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Pork Shoulder Recommendations

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Joined Nov 8, 2017
Hey all, I'm new to the forum, currently living in Berkeley but from Sonoma. Just got put in charge of BBQ-ing at a tailgate for the Cal-Stanford game in a couple weeks. Wanting to do pork shoulder but haven't tried smoking one yet (just got my smoker this summer). You guys have any tips or recommendations? Going to practice this weekend. Go bears!
 

browneyesvictim

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Well Alex. A lot depends on what you want to make and what kind of smoker you have which you haven't stated. You want it as pulled pork or for slicing? Are you cooking at home and then bringing to the game or do you plan on cooking it there at the tailgate?

In most cases it can take 8 to 12 hours to cook a Butt or Butts for PP. But its best to cook to temp by a couple of methods. There are many threads around here about how to do it the traditional style. You need to decide what kind of rub? if/and/or what kind of sauce you want to incorporate into it later? Brine or inject it beforehand? Texas crutch or not, etc...
 

browneyesvictim

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Your WSM is excellent for making some mouth watering PP! In fact I think there is a recipe and directions in the manual that came with your WSM for PP. Here is the jist of it:

1. Remove the butt from the packaging and trim if desired. Pat it dry with paper towels.
2. Coat the roast with mustard or vegetable oil so your rub will stick.
3. Coat the roast with your rub of choice. (Some people will wrap it in plastic wrap for a while at this point. I don't)
4. Prepare your smoker.
  • Fill your charcoal basket and reserving 6-10 coals for starting in a chimney.
  • Place a couple chunks of wood with your unlit coals
  • Once your chimney of coals is started, place them in the center of your unlit coals and assemble the smoker.
  • It is optional if you wish to fill the water bowl (I don't, but I do line it with foil for easy cleanup.)
  • Once your smoker cruising between 220 and 250' by adjusting your bottom vents (top vent wide open) and the white smoke thins out to blue your smoker is ready.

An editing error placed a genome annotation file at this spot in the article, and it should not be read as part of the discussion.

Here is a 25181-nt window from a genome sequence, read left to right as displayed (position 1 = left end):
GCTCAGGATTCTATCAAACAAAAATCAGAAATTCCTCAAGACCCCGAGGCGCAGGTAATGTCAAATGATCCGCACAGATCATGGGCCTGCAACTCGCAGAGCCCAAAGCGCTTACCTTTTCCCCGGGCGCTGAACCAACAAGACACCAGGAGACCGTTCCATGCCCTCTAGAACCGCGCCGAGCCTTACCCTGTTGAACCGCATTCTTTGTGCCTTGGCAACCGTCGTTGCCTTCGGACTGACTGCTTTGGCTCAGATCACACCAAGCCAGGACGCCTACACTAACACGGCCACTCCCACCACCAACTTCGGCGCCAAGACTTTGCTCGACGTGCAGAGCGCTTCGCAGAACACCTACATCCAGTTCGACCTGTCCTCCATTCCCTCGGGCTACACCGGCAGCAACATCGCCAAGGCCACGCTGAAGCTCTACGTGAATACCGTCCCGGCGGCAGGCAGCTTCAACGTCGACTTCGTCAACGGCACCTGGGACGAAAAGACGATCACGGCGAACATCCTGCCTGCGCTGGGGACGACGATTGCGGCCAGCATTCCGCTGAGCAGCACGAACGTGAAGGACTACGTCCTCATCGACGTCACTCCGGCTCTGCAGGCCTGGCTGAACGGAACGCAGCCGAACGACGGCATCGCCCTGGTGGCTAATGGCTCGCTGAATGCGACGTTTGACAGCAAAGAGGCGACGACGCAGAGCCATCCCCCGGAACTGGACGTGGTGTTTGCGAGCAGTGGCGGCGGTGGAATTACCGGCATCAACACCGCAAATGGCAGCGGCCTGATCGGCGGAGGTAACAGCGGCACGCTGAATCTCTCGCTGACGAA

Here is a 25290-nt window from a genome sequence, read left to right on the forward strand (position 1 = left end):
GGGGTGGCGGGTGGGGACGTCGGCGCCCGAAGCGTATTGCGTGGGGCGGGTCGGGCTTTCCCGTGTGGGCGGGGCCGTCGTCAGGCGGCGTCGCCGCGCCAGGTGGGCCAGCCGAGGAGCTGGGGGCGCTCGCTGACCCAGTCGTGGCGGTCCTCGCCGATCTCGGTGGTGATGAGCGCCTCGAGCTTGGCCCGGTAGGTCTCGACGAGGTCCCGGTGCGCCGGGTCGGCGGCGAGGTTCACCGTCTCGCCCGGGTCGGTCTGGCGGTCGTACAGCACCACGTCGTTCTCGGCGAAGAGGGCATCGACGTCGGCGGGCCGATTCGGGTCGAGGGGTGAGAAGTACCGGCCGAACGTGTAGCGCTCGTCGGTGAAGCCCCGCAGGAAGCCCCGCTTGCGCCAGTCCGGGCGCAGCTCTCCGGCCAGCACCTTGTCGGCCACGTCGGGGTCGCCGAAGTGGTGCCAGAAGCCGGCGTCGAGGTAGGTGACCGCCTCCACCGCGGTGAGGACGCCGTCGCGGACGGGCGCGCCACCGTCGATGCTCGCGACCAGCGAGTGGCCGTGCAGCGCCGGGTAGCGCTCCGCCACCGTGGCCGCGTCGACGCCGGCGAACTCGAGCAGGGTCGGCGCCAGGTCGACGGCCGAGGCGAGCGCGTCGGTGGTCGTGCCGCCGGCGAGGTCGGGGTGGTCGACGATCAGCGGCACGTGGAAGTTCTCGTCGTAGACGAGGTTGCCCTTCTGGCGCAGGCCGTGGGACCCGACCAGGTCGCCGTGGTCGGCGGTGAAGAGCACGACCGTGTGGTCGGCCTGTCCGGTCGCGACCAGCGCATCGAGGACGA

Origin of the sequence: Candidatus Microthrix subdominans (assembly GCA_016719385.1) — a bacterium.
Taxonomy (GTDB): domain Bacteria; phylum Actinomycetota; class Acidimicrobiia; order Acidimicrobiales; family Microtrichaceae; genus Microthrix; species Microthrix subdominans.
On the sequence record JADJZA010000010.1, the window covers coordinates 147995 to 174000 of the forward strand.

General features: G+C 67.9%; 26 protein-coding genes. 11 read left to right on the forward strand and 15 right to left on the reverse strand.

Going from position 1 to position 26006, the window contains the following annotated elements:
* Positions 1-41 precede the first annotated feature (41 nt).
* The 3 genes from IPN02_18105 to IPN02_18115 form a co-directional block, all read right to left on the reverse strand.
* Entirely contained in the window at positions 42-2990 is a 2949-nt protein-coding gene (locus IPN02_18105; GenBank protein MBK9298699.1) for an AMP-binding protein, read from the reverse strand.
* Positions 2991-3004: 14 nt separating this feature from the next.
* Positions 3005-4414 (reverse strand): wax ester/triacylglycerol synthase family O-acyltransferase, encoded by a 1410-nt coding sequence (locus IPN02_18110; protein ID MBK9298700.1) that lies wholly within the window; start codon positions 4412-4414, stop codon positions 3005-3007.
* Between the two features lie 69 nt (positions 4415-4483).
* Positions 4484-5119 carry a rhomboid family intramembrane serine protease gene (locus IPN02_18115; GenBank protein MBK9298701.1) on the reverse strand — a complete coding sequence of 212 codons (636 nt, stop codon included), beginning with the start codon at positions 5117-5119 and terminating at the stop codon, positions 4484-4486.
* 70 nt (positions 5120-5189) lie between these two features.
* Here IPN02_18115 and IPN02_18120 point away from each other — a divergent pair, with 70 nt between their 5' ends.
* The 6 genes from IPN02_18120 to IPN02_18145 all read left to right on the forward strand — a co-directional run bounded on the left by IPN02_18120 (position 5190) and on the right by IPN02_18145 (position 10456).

5. Place butt on (top) rack in smoker. If using a remote thermometer insert the probe into the center of the roast, and close the lid. Maintain temps with your bottom vents and enjoy your favorite beverage.
6. Every 30 minutes to every couple hours you may add a couple chunks of wood.
7. . When internal temp of the butt reaches 160-165, place butt in a disposable foil pan and cover and return to smoker.
  • It is optional if you want to cover the roast/pan with foil completely. If you do, stop replacing wood chunks.
  • It is also optional to add a foiling liquid (some) into the pan (apple juice, water, pop, etc.. ) to increase braising effect. However, Either of these two options will soften and prevent bark formation
8. When internal temp has reached 200' check the butt for doneness by attempting to bull the bone out. If it resists, let the butt go another 30 minutes and repeat.
9. Remove butt from smoker and wrap in foil if it isn't already and let rest at least 30 minutes.
10. While still in the pan, remove bone from the roast . Continue to separate the meat and remove any unwanted fat. Shred with forks or hands as desired. Re-incorporate juices that were caught in the pan with the pulled pork.
11. Optional- add any additional rub, finishing sauce, bbq sauce, apple juice, Cider vinegar if desired.
12. Serve.

There are methods to hold the roast over in a cooler depending on the timing, or you can simply warm it back up in your foil pan at your tailgate
 

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